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Monday, August 14, 2017

On Living, And Thinking, In Two Languages At Once, by Camille Bordas, Literary Hub

People ask me whether I think in French or in English now that I’ve lived in the US a while. I lie when I answer this. I say it depends on what I’m thinking about—English for work, French for family and curse words. This answer is usually welcomed as logical: a language for the intellect, another for the feelings. Of course. The truth is I have no idea what language I think in, and because I’m a hypochondriac, I worry that this might mean I have a brain tumor. I end up wondering if I ever actually think of anything. In my head, it’s mostly blurry images, or blocks of sense memories colliding with whatever I’m presently seeing. Rarely a fully formed thought—unless I’m actively trying to make sense of something, the way I am doing right now. In conversation, though, some words come to me in English and others in French, and I have to pause for a second to find the correct translation.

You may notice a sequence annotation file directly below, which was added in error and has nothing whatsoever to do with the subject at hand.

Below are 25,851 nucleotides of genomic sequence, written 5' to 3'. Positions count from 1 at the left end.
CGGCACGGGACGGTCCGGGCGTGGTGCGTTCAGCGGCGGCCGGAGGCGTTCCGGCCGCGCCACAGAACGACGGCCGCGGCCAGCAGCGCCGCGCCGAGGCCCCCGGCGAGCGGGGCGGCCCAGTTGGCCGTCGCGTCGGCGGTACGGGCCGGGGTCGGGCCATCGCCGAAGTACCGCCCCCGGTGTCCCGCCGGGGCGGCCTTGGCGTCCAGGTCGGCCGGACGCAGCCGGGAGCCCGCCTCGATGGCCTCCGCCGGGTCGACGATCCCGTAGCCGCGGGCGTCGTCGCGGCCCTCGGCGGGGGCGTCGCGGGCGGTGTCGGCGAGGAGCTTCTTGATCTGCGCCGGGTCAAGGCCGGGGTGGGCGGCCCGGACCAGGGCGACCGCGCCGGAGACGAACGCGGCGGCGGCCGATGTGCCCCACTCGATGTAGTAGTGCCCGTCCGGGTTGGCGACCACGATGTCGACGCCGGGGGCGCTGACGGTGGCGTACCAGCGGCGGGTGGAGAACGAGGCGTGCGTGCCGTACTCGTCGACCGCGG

The Cold, Hard Reality Of Running A Celebrated Ice-Cream Shop, by Rachel Sugar, Grubstreet

Everyone loves ice cream. Everyone loves the idea of ice cream, the reality of ice cream. They love thinking about ice cream, and talking about ice cream, and eating ice cream. And it’s not just the ice cream itself, but the old-timey experience of ice cream, which is the ultimate comfort food, the pasta of desserts. “You’re selling nostalgia,” says Nicholas Morgenstern, of Morgenstern’s Finest Ice Cream on the Lower East Side. It’s not just a food; it’s a feeling. But actually running an ice-cream shop? That’s a business. “It’s not what you think it is,” Morgenstern adds. “If anyone has a fantasy about it, they’re not aware of what it takes to do it.”

Hawkeye’s Matt Fraction Makes Comics That Get Inside Your Heroes’ Heads, by Micah Peters, The Ringer

Matt Fraction is, in fact, very smart — let’s get that out of the way. He talks like someone who writes all the time. Everything he says sounds as if it could be used later for dialogue; every comment is filtered through some adage or metaphor. Moreover, a very, very stupid person couldn’t have swapped the protagonist’s gender in a historically male-centric story in a way that didn’t feel contrived, or like a fussy Grand Sociopolitical Statement. A very, very stupid person couldn’t have gathered up these events and launched them through time and space to far-away planets in the distant future, and made it all work so gorgeously.